Don't give city's jewel a tacky setting Inner Harbor: Natural beauty, maritime links must be protected as city welcomes Hollywood glitz.

July 16, 1998

FIRST CAME the Walt Disney Co. -- owner of amusement parks, movie studios and ABC television -- which opened its ESPN Zone restaurant and virtual-sports extravaganza at the Power Plant. Now another Tinseltown conglomerate, Paramount, wants to squeeze a restaurant modeled after a Louisiana shrimp boat from the movie "Forrest Gump" into the channel next to the National Aquarium.

Eighteen years after Harborplace heralded the rebirth of Baltimore's Inner Harbor, Hollywood dream merchants are discovering this trendy restaurant and retail area that replaced rotting piers and crumbling warehouses. City Hall is welcoming these multimillion-dollar investments with open arms, bending rules and improvising policies as new ideas are presented. The Schmoke administration's belief seems to be that, at the Inner Harbor, more is better.

But is it? Or is it more important to achieve a balance between popular commercial ventures and the natural beauty of the harbor? Bubba Gump is a case in point.

'Dangerous precedent'

The National Aquarium fiercely opposes the Bubba Gump Shrimp Co. restaurant, contending its size and location would obstruct water views and interfere with a pedestrian bridge the institution has long planned to build. The conflict goes deeper than that. As the Power Plant's entertainment tenants move toward eclipsing the aquarium as the harbor's No. 1 paying tourist attraction, those at the nonprofit marine exhibit feel protective of their turf.

"We just think this is a dangerous precedent," aquarium Director David Pittenger said of the Bubba Gump eatery. He was particularly perturbed by the way the city endorsed the restaurant's location, invalidating bridge plans it had previously approved. (The aquarium's board chairman, Ralph H. Gibson, is the husband of Mary E. Junck, president of the eastern newspapers at Times Mirror Co., owner of The Sun.)

Harbor attractions depend on the goodwill of the city, which owns most of the ground beneath them. The aquarium, which attracted 1.6 million visitors last year, is no exception.

Not only does it need city approval for the pedestrian bridge, it must have City Hall's blessing for contemplated expansion of its main building. With powerful Hollywood conglomerates butting in, the aquarium's future -- as well as its influence -- is threatened.

Retaining local flavor

Aquarium officials are right to be concerned. Its signature buildings, topped with glass pyramids, are among the most distinctive -- and architecturally successful -- on the waterfront. They should be protected against encroachment by inappropriate structures, such as the fake, oversized shrimp boat that is proposed to house Bubba Gump's eatery.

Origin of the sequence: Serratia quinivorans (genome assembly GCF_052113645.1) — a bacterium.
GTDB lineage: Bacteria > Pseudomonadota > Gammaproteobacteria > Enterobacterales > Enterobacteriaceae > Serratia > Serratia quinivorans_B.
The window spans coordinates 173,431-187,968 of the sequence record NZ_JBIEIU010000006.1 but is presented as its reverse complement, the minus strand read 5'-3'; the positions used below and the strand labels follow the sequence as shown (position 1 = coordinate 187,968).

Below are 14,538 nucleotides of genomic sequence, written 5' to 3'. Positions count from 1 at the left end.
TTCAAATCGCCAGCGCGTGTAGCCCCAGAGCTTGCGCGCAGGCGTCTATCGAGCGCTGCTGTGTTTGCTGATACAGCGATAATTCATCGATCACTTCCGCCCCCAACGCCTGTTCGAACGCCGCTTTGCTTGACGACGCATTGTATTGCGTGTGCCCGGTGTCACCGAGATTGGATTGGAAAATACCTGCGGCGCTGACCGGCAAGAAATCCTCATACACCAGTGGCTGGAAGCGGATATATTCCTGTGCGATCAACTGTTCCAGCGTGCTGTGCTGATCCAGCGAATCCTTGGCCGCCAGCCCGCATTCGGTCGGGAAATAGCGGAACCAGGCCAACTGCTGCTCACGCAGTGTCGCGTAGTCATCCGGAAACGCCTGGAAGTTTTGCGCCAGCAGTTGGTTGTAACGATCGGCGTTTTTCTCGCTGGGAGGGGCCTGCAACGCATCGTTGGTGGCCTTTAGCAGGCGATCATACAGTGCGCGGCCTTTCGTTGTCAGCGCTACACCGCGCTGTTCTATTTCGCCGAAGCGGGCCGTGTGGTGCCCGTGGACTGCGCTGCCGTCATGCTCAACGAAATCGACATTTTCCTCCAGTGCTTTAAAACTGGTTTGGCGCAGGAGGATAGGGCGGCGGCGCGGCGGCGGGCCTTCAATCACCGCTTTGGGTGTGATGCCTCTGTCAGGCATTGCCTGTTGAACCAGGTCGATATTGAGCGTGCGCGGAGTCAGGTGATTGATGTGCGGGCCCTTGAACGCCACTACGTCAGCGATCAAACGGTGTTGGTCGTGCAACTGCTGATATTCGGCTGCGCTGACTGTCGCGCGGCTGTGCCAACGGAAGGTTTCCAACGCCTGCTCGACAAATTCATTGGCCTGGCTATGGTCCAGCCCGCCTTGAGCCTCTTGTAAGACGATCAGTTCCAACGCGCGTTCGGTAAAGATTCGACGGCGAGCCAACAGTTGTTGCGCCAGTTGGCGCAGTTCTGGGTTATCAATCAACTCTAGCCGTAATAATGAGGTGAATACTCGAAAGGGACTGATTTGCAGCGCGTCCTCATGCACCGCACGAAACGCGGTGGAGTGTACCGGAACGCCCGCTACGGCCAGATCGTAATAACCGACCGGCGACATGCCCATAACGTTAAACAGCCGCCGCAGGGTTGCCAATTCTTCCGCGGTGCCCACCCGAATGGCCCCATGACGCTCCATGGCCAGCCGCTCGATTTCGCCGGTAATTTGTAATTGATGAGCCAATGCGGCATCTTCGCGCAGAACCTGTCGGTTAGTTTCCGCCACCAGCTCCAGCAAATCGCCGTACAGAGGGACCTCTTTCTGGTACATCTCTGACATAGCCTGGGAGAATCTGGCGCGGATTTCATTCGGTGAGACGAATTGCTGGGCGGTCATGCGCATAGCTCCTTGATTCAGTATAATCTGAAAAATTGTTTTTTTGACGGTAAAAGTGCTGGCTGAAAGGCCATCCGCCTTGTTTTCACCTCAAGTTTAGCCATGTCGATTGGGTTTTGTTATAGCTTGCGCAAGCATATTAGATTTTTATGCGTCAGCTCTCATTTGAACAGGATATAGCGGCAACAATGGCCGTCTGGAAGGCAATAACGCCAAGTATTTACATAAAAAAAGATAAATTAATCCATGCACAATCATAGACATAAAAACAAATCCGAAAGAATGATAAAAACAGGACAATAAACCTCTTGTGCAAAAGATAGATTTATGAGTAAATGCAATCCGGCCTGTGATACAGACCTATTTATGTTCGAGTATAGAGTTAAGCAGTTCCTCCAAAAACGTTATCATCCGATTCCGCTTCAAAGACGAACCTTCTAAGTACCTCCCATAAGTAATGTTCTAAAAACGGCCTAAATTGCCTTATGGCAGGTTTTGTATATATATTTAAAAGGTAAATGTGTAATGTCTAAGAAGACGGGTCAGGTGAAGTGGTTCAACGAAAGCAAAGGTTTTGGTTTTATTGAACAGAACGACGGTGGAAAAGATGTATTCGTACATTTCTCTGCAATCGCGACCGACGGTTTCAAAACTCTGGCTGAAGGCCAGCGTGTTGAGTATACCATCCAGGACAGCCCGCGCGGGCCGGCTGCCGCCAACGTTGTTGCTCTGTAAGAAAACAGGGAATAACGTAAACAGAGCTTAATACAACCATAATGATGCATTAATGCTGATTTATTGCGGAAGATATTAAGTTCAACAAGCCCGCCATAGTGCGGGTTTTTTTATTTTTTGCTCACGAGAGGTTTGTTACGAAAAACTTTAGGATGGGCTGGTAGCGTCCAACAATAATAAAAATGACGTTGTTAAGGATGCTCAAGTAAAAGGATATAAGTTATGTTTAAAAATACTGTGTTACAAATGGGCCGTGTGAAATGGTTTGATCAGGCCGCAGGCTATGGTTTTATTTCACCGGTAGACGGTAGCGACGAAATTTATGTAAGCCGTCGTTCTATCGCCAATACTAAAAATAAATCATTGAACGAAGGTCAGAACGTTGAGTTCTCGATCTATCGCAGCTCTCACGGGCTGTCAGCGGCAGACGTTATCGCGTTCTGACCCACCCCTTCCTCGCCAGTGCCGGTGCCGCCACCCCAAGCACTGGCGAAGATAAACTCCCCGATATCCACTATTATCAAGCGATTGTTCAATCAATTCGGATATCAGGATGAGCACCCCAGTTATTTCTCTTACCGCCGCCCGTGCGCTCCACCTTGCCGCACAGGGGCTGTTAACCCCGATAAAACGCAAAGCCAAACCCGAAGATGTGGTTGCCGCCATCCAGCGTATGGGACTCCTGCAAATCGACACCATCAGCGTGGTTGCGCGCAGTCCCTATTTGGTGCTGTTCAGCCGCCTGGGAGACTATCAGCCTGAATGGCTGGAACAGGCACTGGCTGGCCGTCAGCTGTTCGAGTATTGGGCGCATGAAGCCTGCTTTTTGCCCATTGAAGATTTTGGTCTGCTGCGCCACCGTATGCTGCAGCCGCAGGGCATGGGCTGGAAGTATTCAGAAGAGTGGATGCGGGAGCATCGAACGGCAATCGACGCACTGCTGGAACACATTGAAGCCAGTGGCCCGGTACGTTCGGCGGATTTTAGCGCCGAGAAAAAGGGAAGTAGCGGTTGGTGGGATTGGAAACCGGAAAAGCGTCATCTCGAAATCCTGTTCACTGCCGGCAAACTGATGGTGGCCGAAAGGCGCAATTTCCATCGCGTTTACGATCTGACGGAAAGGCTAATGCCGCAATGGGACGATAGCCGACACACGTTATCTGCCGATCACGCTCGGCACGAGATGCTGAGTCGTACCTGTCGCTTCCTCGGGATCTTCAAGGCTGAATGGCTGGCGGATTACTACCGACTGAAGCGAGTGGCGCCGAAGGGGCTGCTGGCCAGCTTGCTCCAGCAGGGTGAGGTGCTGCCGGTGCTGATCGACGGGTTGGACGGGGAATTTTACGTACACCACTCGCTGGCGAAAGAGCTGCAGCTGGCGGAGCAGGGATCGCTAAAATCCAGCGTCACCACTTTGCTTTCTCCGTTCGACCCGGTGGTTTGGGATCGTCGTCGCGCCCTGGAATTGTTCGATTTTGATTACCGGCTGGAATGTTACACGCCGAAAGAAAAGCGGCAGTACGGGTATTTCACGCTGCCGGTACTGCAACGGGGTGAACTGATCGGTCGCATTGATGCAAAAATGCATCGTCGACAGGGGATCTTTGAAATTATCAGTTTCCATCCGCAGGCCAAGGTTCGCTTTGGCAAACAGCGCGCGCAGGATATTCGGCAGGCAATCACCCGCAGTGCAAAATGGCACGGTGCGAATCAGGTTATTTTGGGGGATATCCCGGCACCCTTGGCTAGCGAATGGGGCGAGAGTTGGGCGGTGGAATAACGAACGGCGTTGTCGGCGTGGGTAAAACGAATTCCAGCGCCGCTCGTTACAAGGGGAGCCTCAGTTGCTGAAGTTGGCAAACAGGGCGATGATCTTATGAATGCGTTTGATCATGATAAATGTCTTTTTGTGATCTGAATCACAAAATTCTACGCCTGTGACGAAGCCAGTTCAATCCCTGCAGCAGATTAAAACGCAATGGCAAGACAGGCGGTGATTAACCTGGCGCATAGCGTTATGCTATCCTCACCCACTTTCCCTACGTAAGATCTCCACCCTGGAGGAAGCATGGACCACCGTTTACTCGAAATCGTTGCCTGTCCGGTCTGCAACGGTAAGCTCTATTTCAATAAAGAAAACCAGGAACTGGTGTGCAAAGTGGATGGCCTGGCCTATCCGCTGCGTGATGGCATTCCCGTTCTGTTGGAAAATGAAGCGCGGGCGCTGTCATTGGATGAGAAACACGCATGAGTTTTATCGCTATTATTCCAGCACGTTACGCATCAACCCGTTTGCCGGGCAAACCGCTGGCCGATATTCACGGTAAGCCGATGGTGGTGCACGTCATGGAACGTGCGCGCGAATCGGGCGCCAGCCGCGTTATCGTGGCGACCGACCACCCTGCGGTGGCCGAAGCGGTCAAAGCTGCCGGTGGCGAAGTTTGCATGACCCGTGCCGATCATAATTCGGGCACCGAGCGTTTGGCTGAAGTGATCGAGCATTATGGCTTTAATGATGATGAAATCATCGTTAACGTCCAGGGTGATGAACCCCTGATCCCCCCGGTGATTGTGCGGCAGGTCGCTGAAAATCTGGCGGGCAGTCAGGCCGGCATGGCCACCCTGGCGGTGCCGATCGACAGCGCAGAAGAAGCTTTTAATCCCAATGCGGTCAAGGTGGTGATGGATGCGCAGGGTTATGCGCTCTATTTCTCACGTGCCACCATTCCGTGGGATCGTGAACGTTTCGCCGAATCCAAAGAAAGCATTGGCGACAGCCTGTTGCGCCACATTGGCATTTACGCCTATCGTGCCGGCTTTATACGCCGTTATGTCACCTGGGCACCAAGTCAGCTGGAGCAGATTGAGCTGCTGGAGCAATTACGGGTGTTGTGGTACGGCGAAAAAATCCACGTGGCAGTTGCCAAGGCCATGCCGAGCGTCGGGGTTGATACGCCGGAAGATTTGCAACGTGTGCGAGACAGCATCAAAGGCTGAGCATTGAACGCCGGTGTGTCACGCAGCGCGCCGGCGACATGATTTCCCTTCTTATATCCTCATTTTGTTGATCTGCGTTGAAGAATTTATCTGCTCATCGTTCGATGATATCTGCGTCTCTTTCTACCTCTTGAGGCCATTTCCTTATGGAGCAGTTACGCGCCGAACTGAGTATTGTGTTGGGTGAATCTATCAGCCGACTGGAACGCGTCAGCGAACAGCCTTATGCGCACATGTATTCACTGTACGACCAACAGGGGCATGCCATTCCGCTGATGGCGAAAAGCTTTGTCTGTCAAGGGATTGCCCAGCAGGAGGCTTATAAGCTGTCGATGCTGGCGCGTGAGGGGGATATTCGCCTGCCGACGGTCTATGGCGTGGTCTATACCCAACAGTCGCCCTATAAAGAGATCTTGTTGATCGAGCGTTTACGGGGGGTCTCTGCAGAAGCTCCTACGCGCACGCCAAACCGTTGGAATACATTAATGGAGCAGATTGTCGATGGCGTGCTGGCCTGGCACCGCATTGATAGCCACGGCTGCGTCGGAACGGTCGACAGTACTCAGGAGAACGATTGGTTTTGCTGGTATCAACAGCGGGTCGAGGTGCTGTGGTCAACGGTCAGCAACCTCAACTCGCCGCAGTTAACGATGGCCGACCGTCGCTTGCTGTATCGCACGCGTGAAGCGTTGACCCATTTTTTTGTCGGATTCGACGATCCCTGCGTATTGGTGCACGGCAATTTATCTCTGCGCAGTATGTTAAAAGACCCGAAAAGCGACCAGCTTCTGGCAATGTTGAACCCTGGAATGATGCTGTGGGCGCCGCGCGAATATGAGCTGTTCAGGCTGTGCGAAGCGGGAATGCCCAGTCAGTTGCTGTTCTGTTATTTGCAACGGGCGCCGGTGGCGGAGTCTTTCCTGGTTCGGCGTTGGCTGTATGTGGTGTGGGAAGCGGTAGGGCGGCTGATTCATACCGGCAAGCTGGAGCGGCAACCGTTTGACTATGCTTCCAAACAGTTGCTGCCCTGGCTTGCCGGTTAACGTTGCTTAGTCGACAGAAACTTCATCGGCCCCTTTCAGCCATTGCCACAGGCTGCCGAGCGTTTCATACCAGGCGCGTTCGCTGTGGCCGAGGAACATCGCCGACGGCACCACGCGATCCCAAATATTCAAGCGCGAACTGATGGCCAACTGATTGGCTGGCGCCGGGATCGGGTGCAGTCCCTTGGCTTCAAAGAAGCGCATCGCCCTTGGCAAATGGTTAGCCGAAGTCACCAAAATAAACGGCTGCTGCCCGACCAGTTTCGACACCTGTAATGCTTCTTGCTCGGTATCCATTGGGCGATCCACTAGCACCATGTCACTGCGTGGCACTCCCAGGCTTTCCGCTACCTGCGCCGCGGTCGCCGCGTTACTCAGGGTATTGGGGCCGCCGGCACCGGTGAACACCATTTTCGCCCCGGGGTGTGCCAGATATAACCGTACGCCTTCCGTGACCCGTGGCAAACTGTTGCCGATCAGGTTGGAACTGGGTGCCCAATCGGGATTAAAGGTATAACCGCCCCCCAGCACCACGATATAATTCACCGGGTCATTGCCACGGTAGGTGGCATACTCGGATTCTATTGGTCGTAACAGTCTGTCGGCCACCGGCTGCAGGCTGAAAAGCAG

The city and developers refer to the proposed structure as a "barge," but that is a misnomer.

Like the Hard Rock Cafe platform in the channel, it would not float. Instead, it would be permanent, supported by pilings.

When Harborplace opened in 1980, its shops and restaurants had a Baltimore feel to them. Ostrowski's kielbasa was sold there, along with Tulkoff's horseradish and locally grown produce and flowers.

Over the years, Harborplace has steadily lost its local flavor. Its pavilions are now dominated by national retail and restaurant chains, including Planet Hollywood and the Cheesecake Factory. the Power Plant, the year-old Hard Rock Cafe is raking in record receipts. As this Hollywoodization continues, the Inner Harbor becomes indistinguishable from mass tourist destinations in other cities. Many visitors, though, find comfort in these familiar brands, as long lines at the door attest.

Bringing late-night crowds

The Power Plant's ESPN Zone, Disney's prototype for a nationwide chain, has diversified Inner Harbor entertainment options, introducing a family-oriented attraction that stays open from 11 a.m. to 2 a.m. This is good. ESPN Zone's hours have already had an impact. The aquarium, in hot competition for the entertainment dollar, now lets visitors enjoy sharks and its tropical rain forest until 10 p.m. every night through August.

The Power Plant sits midway between Harborplace and Port Discovery, the children's museum scheduled to open in December. Its attractions continue the eastward redevelopment of the harbor. It also creates after-hour pedestrian volume that should make visitors feel comfortable at night as crowds venture further away from Harborplace attractions.

Crowd-pleasing draws at the Power Plant -- which will be supplemented before Labor Day with a big Barnes & Nobles book and music store -- are important for Baltimore. Convention promoters have long complained about the limited after-business-hours entertainment choices here.

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